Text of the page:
IBM is the subject of a new federal lawsuit that charges it violated the Older Workers Benefit Protection Act and the Age Discrimination in Employment Act in laying off four former employees over the age of 55.
The four ex-employees – three worked for IBM in Boulder, Colorado, and one in Washington, D.C. – stated that their employment was terminated in 2016. The plaintiffs accused the Armonk-headquartered company of intentionally refusing to provide age-specific demographic data on its layoffs and refusing to provide severance payment or benefits unless they signed waivers preventing the collective launch of an age discrimination action.
“IBM’s effort was the culmination of its internal reviews that stereotyped older workers as rigid and unreceptive to technology, and branded millennial employees as innovative,” said Cohen Milstein and Johnson Webbert, the plaintiffs’ attorneys, in a news release issued last week after a complaint was filed in federal court in White Plains.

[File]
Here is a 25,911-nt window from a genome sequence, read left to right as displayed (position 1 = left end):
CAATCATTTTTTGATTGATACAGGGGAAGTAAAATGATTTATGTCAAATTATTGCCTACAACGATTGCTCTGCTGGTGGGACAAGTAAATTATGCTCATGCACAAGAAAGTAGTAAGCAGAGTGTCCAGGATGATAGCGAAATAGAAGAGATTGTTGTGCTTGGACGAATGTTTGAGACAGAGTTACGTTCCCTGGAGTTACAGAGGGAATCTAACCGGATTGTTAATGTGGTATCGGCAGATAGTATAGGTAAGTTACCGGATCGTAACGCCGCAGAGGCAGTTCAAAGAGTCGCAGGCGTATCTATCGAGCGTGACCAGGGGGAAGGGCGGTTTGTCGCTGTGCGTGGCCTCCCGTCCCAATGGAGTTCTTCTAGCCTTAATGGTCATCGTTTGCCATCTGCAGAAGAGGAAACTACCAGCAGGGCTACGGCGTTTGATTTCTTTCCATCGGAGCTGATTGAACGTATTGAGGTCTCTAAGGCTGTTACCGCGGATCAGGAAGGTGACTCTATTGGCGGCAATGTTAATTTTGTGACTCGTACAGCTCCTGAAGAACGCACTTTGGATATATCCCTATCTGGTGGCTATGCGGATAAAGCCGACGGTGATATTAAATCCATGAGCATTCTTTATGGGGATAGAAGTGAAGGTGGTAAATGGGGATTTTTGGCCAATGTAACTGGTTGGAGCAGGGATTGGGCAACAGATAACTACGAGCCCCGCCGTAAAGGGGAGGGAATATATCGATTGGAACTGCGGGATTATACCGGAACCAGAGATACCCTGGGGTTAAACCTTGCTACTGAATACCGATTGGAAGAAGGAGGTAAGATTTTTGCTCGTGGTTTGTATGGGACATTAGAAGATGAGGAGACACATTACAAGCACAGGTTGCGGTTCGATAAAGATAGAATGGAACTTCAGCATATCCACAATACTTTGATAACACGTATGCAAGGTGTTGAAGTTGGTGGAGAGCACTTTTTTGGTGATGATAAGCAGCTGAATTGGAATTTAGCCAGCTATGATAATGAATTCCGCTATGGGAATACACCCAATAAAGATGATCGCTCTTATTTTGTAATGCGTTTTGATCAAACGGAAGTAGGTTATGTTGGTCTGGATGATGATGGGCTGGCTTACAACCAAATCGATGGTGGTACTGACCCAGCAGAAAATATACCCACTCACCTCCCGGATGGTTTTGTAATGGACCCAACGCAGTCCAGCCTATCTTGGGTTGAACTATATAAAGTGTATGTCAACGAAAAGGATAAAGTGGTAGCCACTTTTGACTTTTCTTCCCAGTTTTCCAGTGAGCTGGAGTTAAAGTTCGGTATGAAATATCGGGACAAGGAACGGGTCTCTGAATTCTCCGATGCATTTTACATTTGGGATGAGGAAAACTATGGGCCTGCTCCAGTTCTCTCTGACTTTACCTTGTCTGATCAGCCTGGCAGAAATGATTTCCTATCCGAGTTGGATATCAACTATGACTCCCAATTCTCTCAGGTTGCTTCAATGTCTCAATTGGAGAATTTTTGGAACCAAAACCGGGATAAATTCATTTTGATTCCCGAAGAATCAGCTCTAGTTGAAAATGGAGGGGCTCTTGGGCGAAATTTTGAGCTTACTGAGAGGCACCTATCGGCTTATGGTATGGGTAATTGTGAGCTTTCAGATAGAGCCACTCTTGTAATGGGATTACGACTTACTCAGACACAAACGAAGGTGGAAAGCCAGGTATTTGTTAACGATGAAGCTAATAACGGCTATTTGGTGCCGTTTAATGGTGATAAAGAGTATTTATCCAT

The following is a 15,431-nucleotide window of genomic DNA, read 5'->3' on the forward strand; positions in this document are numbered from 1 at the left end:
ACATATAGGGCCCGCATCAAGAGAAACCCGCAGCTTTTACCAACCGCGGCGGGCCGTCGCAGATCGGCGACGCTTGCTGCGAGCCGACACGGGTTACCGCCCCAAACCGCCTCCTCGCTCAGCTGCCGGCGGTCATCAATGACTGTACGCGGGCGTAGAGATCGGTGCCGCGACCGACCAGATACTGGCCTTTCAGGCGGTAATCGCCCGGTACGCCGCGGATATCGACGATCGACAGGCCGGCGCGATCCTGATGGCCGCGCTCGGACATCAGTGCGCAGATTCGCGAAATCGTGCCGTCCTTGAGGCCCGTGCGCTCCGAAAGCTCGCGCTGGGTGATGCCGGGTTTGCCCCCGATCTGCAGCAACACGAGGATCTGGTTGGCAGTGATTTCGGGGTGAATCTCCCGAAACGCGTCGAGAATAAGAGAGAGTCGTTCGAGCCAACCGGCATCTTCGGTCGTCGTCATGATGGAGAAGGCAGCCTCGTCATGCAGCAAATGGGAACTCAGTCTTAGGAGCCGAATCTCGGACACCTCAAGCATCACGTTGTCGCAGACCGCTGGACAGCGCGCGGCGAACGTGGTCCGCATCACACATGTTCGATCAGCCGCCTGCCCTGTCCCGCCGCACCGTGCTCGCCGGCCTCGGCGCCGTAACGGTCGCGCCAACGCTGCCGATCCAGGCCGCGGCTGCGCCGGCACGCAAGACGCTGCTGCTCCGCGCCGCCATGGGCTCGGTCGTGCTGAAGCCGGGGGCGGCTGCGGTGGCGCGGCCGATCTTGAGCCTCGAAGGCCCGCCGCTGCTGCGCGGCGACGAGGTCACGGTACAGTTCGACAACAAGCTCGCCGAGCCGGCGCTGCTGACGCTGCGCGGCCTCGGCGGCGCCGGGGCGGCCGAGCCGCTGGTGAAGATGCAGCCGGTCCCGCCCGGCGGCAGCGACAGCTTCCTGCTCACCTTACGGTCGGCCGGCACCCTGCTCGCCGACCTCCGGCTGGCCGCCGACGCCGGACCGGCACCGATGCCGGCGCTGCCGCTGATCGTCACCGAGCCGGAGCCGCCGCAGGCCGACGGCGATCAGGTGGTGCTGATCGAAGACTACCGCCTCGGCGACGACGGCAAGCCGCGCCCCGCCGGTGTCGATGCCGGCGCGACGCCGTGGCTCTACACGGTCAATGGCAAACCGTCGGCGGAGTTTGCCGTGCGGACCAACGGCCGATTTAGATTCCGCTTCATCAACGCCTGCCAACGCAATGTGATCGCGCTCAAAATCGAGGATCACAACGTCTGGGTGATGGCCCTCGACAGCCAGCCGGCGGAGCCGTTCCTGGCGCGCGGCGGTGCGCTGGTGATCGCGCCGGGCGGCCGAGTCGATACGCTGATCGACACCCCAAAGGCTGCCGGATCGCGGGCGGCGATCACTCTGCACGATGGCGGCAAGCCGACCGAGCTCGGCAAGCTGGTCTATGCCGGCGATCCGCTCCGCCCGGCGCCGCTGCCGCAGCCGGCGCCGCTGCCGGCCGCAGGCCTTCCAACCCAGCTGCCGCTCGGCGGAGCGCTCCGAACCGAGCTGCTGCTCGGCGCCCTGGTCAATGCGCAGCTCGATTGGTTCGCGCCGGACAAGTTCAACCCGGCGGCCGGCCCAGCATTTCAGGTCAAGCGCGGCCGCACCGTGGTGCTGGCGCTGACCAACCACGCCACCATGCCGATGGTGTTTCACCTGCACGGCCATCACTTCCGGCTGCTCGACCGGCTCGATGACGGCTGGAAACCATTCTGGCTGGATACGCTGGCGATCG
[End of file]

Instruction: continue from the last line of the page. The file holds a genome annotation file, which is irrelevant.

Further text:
The lawsuit is the latest volley against IBM following a March 2018 ProPublica investigative report on alleged age discrimination practices titled “Cutting ‘Old Heads’ at IBM.” The company was the subject of age discrimination lawsuits filed last May, September and December by former employees over the age of 55.
IBM spokesman Ed Barbini refuted the charges in the lawsuit. “IBM does not discriminate and makes its employment decisions based on skills, not age,” he said.